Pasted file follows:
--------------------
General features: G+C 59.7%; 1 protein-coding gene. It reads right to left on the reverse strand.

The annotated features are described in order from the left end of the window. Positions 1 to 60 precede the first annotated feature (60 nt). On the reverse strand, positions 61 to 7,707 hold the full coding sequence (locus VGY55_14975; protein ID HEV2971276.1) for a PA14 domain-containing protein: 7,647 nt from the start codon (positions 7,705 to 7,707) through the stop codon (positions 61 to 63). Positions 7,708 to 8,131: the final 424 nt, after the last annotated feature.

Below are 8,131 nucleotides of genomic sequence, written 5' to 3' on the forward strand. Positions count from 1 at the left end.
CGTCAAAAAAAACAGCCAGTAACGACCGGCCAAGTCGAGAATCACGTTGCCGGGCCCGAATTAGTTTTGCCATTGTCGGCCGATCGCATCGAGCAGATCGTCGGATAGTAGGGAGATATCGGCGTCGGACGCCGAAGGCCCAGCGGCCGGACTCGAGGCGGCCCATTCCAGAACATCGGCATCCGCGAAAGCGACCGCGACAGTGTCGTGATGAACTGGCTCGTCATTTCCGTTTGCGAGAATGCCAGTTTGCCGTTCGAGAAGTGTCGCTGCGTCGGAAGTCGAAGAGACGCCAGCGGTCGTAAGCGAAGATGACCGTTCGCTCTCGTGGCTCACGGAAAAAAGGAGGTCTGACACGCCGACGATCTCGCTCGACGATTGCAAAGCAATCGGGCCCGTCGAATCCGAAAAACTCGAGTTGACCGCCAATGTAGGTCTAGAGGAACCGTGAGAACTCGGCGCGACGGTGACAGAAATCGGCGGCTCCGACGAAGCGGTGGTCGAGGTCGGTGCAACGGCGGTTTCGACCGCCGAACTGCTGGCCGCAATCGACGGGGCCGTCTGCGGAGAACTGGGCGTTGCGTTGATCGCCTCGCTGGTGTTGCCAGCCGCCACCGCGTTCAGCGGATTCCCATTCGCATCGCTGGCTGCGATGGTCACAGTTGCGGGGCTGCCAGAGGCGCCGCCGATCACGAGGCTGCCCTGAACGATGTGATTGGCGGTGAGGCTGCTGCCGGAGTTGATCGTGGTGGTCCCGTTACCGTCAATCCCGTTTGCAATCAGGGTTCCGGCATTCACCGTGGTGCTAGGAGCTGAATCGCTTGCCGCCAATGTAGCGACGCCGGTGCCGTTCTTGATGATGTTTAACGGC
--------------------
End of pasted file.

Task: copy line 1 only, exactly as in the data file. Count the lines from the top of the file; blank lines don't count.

General features: G+C 59.7%; 1 protein-coding gene. It reads right to left on the reverse strand.